After the oh so brief respite given to us by The Well, The Walking Dead returns to the dread of Negan’s own kingdom. I could understand if some viewers looked at this episode and thought “call me when Ezekiel comes back”, but The Cell is an interesting, but still flawed, look at the new era the show’s bigwigs have been promising us with the introduction of Negan. It’s an episode of parallels: between those who stay and those who try to run, between Negan’s ruling style and what we seen from Ezekiel last week, and most importantly, between Darryl and his tormentor Dwight.
Given how much the show wants us to buy into the antagonism between Darryl and Dwight, it wouldn’t be too out there to think that this episode would be Daryl vs Dwight in Hell in a Cell. Instead we spend a good portion of the runtime with Dwight, getting insight into how he became Negan’s lackey. Dwight’s screen time before this episode has painted him as a one-note villain, an “I am Negan” henchman, yet as the episode progresses we see that Dwight has been exactly where Daryl is now. After he and his wife, and sister ran away, (meeting, and stealing from Darryl on the way), Dwight and his wife returned to Negan after the death of the sister. They had a choice to kneel or die, with Dwight’s wife offering herself to Negan to spare Dwight and turn him into a servant: a man who hustles for him.
Through Dwight we are given our first real tour of Negan’s kingdom: we see that he has reached the rank to go as he pleases, taking food from others, and generally floating his authority. We see what happens to people who break the rules: they trap zombies on the compound’s perimeter with nothing but a stick, and we see that everyone kneels in the presence of Negan, a stark contrast to Ezekiel’s people. Negan rules by fear, rewarding loyalty with power usually resulting in violence, or a trip to his onsite brothel, he rewards brutality as a way of keeping order. This is how he rewards Dwight, who has nothing left of his old life. In Dwight the show presents an alternate Darryl, in the same way that each new leader is an alternate Rick. Except it’s a mirrored version where everything is reversed: Darryl’s loyalty to Rick is based on trust and affection, they’re brothers, whereas Dwight is Negan’s attack dog. Dwight knows it too, no matter how much he tries to replace his shattered personality with Darryl’s motorbike, jacket, and crossbow, he’s still an attack dog.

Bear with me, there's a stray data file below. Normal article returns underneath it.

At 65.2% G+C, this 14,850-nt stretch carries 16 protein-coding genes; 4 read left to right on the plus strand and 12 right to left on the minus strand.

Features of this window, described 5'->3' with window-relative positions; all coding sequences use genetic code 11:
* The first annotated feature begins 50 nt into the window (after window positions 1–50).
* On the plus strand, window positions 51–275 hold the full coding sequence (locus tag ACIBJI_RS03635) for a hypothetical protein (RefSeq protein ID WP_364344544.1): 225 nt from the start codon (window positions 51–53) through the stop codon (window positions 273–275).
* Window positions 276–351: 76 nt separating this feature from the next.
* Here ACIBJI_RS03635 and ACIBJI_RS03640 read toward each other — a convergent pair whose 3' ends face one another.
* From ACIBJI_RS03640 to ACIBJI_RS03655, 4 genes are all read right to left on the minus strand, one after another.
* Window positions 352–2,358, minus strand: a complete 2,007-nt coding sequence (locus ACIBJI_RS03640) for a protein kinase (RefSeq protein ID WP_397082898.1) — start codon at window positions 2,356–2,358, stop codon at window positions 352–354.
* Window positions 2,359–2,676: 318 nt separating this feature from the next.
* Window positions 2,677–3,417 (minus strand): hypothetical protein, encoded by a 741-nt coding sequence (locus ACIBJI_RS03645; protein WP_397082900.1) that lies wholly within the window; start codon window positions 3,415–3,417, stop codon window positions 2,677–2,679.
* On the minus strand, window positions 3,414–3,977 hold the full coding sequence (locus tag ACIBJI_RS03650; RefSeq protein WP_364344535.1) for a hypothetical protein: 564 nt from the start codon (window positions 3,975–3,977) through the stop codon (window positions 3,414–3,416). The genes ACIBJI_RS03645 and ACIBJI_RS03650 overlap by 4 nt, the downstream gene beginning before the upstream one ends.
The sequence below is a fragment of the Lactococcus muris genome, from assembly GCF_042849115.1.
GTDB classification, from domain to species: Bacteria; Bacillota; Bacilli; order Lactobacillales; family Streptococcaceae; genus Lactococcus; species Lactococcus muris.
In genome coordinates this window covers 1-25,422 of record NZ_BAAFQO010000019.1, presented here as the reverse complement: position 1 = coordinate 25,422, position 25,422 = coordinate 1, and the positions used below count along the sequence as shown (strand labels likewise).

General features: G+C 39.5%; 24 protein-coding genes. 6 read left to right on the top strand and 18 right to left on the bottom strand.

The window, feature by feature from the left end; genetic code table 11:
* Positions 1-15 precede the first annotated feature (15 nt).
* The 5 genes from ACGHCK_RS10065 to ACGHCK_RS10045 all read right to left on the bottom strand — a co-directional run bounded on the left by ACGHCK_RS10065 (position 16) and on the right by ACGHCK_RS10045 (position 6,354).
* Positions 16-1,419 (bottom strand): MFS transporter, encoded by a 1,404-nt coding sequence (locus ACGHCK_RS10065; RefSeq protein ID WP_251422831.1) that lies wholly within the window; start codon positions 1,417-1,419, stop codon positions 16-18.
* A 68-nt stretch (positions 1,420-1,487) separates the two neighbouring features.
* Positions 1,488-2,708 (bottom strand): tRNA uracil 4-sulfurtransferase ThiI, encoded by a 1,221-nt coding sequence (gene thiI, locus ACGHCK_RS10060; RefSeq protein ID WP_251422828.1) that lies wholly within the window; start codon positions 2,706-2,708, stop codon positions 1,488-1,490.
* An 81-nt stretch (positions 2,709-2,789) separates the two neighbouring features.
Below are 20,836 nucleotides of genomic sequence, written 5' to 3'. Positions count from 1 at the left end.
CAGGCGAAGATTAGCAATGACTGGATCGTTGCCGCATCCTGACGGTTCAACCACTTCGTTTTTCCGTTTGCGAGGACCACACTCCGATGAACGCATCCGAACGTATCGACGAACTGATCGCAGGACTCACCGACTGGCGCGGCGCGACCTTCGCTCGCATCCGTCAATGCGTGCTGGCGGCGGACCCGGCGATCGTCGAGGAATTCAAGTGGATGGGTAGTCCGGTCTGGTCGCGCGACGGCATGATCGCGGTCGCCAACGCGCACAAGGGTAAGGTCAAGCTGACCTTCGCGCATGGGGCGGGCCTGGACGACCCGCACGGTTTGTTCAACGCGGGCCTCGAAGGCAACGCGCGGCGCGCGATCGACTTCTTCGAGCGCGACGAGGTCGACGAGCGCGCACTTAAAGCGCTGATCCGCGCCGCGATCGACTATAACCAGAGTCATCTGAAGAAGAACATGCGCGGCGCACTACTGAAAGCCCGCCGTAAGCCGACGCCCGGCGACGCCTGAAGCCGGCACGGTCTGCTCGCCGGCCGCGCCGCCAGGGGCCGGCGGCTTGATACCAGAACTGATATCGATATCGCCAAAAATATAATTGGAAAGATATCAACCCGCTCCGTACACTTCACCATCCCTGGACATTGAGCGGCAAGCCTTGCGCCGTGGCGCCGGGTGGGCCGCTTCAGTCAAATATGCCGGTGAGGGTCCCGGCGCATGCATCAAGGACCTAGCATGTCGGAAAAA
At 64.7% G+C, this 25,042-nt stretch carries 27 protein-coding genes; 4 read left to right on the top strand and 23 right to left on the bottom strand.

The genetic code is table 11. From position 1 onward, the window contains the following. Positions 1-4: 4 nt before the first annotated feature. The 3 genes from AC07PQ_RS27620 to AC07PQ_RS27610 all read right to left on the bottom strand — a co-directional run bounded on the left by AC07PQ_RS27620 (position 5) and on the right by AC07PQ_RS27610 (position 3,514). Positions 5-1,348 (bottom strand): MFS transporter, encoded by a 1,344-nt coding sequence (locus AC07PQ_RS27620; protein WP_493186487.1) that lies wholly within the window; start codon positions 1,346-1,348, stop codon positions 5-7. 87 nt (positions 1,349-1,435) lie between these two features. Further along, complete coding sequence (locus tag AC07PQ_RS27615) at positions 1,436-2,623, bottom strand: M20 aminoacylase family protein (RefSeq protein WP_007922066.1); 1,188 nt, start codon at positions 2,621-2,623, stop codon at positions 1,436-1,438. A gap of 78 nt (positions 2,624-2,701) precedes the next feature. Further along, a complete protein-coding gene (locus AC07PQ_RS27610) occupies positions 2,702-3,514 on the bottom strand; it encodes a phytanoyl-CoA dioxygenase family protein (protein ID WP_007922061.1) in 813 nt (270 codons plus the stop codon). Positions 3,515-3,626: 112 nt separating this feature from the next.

Dwight and Darryl are nothing but strengths in The Cell, with their rivalry, and in the end, mutual understanding of each other’s positions being some of the least clumsy story-telling the show has done in a good long while. Darryl can be somewhat of a problem character at times. An early fan favourite, and Norman Reedus is still cool as hell, he’s still not the greatest actor on the planet so it’s hard for him to sell a scene with more than a grunt. So The Cell doesn’t bother with that for most of the episode, and in doing so has given Reedus his best performance for on the show for years. His silent resistance to the physical, and psychological torture may be the only bright spot in the whole episode. Sure it’s grim, the sleep deprivation through cheery music especially, but it does enforce Darryl’s inner resilience. He will never kneel, and let’s be honest, we never thought he would. If his own brother can’t get him to betray Rick and join the Guvnor, what hope did Negan have?
There in lies the rub of The Cell. For all its good points it’s still a hyper stylised re-tread of old material. Every new threat has tried to pinpoint the person they can use to manipulate the group. Yes Negan already thinks he’s won so he took Darryl for his potential, and the fact that in the face of certain death Darryl punched him anyway, but it’s been done before. Which brings us to another problem: Negan. The Cell is our first look at Negan since Glen and Abraham hit the pine in the sky. His effect on his loyal subjects is chilling, his ghostly presence around all of the previous season, and last week’s episode, denotes even more power, but when we see him it’s a case of diminishing returns. This is another problem that can be blamed on the season premiere. The show introduced Negan with a bang, or two, and a full episode of torturing the main character, it all made quite an impression, and I was a fan. Yet Negan here is a lot less scary in the light of day. What a shock it would have been if he’d actually used Lucille on Darryl, it would have been the wrong move sure, but it would have kept him feeling dangerous. At the end of the day, and despite the best efforts of Jeffrey Dean Morgan, the Negan is a thinly drawn character. Again it’s hard not to compare him to Ezekiel, who after just one episode seems so much clearer than Negan. The best villains are more than the threat they pose, they need to seduce the audience into momentarily siding with them, but so far Negan just comes across as a thuggish biker who likes to say shit a lot.
6/10 The Cell is a step in the right direction for the Negan part of the season: as long as the misery can inform the story it can’t descend into the ghoulish showmanship of the premiere. There’s still a ways to go before viewers stop wishing they were at the Kingdom.